Studies assessing dietary intake and its relationship to metabolic phenotype are emerging, but limited. The aims of the study are to identify dietary patterns in Australian adults, and to determine whether these dietary patterns are associated with metabolic phenotype and obesity. Cross-sectional data from the Australian Bureau of Statistics 2011 Australian Health Survey was analysed. Subjects included adults aged 45 years and over (n = 2415). Metabolic phenotype was determined according to criteria used to define metabolic syndrome (0–2 abnormalities vs. 3–7 abnormalities), and additionally categorized for obesity (body mass index (BMI) ≥30 kg/m2 vs. BMI <30 kg/m2). Dietary patterns were derived using factor analysis. Multivariable models were used to assess the relationship between dietary patterns and metabolic phenotype, with adjustment for age, sex, smoking status, socio-economic indexes for areas, physical activity and daily energy intake. Twenty percent of the population was metabolically unhealthy and obese. In the fully adjusted model, for every one standard deviation increase in the Healthy dietary pattern, the odds of having a more metabolically healthy profile increased by 16% (odds ratio (OR) 1.16; 95% confidence interval (CI): 1.04, 1.29). Poor metabolic profile and obesity are prevalent in Australian adults and a healthier dietary pattern plays a role in a metabolic and BMI phenotypes. Nutritional strategies addressing metabolic syndrome criteria and targeting obesity are recommended in order to improve metabolic phenotype and potential disease burden. PMID:26251918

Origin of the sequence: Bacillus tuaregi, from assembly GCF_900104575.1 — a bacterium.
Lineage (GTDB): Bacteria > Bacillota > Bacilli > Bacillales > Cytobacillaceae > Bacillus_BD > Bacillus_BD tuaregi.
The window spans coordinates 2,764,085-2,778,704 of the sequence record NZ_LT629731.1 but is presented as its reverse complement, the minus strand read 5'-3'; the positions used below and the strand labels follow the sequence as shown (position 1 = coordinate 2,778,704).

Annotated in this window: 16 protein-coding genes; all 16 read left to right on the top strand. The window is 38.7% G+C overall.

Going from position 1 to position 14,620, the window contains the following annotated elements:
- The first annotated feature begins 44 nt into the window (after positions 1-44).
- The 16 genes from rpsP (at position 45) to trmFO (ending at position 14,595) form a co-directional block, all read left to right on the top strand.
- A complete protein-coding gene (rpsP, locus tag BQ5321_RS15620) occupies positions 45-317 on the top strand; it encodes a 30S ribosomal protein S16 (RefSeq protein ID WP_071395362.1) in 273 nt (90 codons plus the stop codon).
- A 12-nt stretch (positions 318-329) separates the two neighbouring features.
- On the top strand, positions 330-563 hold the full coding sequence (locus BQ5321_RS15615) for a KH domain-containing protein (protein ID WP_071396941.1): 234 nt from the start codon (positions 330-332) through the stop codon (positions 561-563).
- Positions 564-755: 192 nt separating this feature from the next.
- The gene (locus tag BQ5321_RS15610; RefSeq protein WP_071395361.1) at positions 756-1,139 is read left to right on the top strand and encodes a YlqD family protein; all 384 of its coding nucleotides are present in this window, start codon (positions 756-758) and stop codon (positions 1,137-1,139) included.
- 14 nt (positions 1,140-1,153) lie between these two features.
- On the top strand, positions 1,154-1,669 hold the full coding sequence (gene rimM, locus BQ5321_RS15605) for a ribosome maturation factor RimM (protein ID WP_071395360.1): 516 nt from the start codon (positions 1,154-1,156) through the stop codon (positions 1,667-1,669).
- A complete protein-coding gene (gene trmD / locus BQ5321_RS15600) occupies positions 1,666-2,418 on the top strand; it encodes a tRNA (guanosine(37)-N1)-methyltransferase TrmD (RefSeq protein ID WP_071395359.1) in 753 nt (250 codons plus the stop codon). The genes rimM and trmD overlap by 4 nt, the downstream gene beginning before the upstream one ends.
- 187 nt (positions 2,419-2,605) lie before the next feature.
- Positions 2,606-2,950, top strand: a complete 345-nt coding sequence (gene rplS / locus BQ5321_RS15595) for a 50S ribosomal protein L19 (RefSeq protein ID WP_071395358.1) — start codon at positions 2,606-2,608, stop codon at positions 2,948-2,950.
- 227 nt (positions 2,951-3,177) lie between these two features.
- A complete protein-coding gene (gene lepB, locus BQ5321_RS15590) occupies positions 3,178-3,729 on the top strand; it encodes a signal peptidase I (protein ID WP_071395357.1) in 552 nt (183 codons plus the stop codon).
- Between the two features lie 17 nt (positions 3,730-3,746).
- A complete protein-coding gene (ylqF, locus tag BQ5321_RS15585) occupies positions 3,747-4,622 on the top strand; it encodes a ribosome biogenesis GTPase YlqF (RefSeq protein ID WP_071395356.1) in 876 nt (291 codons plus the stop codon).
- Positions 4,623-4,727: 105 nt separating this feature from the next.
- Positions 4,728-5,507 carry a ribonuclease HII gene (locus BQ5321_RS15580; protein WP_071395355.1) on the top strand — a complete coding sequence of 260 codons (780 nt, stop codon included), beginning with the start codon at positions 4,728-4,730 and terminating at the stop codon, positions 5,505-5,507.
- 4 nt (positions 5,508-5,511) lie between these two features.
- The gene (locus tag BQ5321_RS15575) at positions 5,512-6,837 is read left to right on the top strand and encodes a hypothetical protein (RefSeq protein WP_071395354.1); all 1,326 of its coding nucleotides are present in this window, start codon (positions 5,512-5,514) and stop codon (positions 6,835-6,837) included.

2. Bile Acids, Obesity, and the Metabolic Syndrome

    PubMed Central

    Ma, Huijuan; Patti, Mary Elizabeth

    2014-01-01

    Bile acids are increasingly recognized as key regulators of systemic metabolism. While bile acids have long been known to play important and direct roles in nutrient absorption, bile acids also serve as signaling molecules. Bile acid interactions with the nuclear hormone receptor farnesoid X receptor (FXR) and the membrane receptor G-protein-coupled bile acid receptor 5 (TGR5) can regulate incretin hormone and fibroblast growth factor 19 (FGF19) secretion, cholesterol metabolism, and systemic energy expenditure. Bile acid levels and distribution are altered in type 2 diabetes and increased following bariatric procedures, in parallel with reduced body weight and improved insulin sensitivity and glycemic control. Thus, modulation of bile acid levels and signaling, using bile acid binding resins, TGR5 agonists, and FXR agonists, may serve as a potent therapeutic approach for the treatment of obesity, type 2 diabetes, and other components of the metabolic syndrome in humans. PMID:25194176

  3. Management of hypertension in children and adolescents with the metabolic syndrome.

    PubMed

    Puri, Mala; Flynn, Joseph T

    2006-01-01

    Because elevated blood pressure is one of the defining criteria of the metabolic syndrome, treatment of hypertension will be required in many, if not most, children and adolescents diagnosed with the metabolic syndrome. This review highlights several aspects of the approach to treatment of hypertension in young patients with the metabolic syndrome, including the definition of hypertension, use of nonpharmacologic measures, indications for instituting antihypertensive medications, and the potential adjunctive role that insulin-sensitizing agents may play in blood pressure reduction. The choice of antihypertensive agent is also discussed, along with consideration of the diabetogenic effects of various classes of antihypertensive agents. Consideration of all of these issues is important in achieving blood pressure control in children and adolescents with the metabolic syndrome, as appropriate treatment may help to forestall the development not only of type 2 diabetes but also of the cardiovascular disease that is frequently already present at the time of diagnosis of type 2 diabetes in adults.

  4. Dairy consumption is associated with a lower incidence of the metabolic syndrome in middle-aged and older Korean adults: the Korean Genome and Epidemiology Study (KoGES).

    PubMed

    Kim, Dasom; Kim, Jihye

    2017-01-01